Logistics Specialist: Career and Salary Facts

Research what it takes to become a logistics specialist. Learn about job duties, skill requirements, and average wages to find out if this is the career for you. Schools offering Global Operations & Supply Chain Management degrees can also be found in these popular choices.

What Is a Logistics Specialist?

Logistics specialists, also referred to as logisticians, manage the lifecycle of a product, from its creation to distribution. They work in a deadline and budget-driven environment, often managing multiple transportation projects at once. Effective communication, organizational and analytical skills provide a strong foundation for success as a logistics specialist.

Logistics specialists are big-picture professionals, who need to be able to plan and oversee the movement of a product from creation to consumption. They often do this with the help of tracking software, and by understanding clients' needs and each step of the transportation process. See the table below for additional key elements of this career.

Degree RequiredBachelor's degree
Training Required Standard on-the-job
Educational Field of StudyLogistics, transportation, supply-chain management
Certification Voluntary certification available
Projected Job Growth 2% (2014-2024)*
Median Salary $74,260 (2015)*

Source:*U.S. Bureau of Labor Statistics

What Are the Responsibilities of a Logistics Specialist?

As a logistics specialist, you're responsible for overseeing the shipping and receiving process for a specific facility, such as a distribution center or freight-forwarding facility. Job postings on Careerbuilder.com in March 2015 showed that the responsibilities of a logistics specialist vary widely. Your job is likely to encompass handling aspects of day-to-day management of the warehouse, inventory control and transportation planning and scheduling. Problem-solving to continuously improve movement of goods would be part of your job as well. Some positions include more complex responsibilities, such as statistical data analysis, to determine the most efficient, cost-effective method of coordinating traffic flow.

As a specialist, you may be responsible for specific kinds of freight forwarding, such as heavyweight, oversized or hazardous cargoes. Another specialty involves international shipments that arrive in large cargo containers; goods may need to be separated in preparation of forwarding to multiple locations. In handling international shipments, you would be responsible for assuring the accuracy of paperwork according to international regulations for transporting goods across borders. Knowledge of domestic regulations from the U.S. Department of Transportation would also fall under your authority.

What Skills Do I Need?

Communication and interpersonal skills are essential as you may be responsible for supervising, training and motivating employees to meet corporate objectives for customer service and cost control. Practical skills include mathematical ability, analytical adroitness and organizational prowess for handling several projects at once. Attention to detail and the ability to follow regulatory procedures would also benefit you as a logistics specialist. Job postings on Careerbuilder.com as of 2015 show that employers prefer to hire those with an aptitude for or familiarity with enterprise resource planning or warehouse management software, as well as basic office software.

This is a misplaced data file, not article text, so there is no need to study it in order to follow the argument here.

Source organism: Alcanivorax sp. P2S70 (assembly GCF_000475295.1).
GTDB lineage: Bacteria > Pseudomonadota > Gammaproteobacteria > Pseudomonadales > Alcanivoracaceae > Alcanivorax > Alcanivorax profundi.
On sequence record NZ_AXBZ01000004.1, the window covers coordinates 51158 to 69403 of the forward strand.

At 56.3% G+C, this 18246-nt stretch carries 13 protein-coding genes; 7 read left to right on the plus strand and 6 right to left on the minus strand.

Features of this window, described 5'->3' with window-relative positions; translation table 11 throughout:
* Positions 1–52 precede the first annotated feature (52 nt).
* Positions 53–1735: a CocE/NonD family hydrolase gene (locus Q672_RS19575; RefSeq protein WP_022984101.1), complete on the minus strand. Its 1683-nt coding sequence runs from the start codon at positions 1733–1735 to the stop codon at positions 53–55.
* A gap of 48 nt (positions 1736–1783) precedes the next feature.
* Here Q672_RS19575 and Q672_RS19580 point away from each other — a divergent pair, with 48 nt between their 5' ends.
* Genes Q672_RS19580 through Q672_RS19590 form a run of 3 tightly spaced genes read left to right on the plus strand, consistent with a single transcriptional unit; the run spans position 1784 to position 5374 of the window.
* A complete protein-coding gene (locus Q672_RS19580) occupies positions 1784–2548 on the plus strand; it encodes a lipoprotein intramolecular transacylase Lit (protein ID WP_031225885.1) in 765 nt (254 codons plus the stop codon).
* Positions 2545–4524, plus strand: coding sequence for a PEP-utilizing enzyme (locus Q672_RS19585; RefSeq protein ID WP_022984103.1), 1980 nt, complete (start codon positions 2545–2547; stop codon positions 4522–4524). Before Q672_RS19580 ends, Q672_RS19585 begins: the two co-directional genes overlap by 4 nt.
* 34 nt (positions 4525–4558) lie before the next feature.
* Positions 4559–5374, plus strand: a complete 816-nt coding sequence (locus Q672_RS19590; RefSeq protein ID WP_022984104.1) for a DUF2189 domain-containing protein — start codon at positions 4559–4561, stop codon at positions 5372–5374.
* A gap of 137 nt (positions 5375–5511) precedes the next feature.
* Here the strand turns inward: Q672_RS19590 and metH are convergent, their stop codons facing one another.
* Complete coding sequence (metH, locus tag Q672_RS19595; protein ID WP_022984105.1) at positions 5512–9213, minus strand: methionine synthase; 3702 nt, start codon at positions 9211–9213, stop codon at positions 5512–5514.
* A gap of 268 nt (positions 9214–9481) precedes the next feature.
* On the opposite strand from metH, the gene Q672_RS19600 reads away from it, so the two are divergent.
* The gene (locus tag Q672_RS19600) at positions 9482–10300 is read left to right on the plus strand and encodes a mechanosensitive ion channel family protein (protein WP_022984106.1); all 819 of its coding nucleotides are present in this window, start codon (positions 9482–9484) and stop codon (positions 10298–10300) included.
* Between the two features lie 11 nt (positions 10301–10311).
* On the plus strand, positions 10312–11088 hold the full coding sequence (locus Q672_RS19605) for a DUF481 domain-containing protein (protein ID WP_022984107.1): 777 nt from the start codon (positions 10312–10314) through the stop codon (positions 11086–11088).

Does This Work Require a Credential?

According to the U.S. Bureau of Labor Statistics (BLS), an associate's degree is adequate education for a logistics specialist who has several years' experience in the field. However, a bachelor's degree is recommended as the job functions are projected to increase in complexity, as reported by the BLS. Obtaining a bachelor's degree with a major in logistics, transportation or supply chain management may compensate for lack of field work experience. Another option is to obtain certification from the American Society of Transportation and Logistics.

How Much Could I Expect to Earn?

According to Payscale.com, as of January 2017 logistics specialists earned a median salary of $48,735 annually. However, the title of logistics manager reflected a significant difference in salary on the same site, offering a range of roughly $38,000-$97,000 for most professionals. According to the BLS, the median annual salary in 2015 for logisticians was $74,260.

What Are Some Related Alternative Careers?

The job of a cost estimator are similar in ways to those of a logistics specialist. Cost estimators analyze data and market factors to try and accurately predict the time and resources required to build a product or provide a service. Another career option for you to consider is management analysis. Professionals in this field are hired by a company to improve its efficiency, thereby increasing profits through reduced spending and added revenue. You will need to earn a bachelor's degree to find a job as either a cost estimator or management analyst, just as for a logistics specialist.

To continue researching, browse degree options below for course curriculum, prerequisites and financial aid information. Or, learn more about the subject by reading the related articles below:

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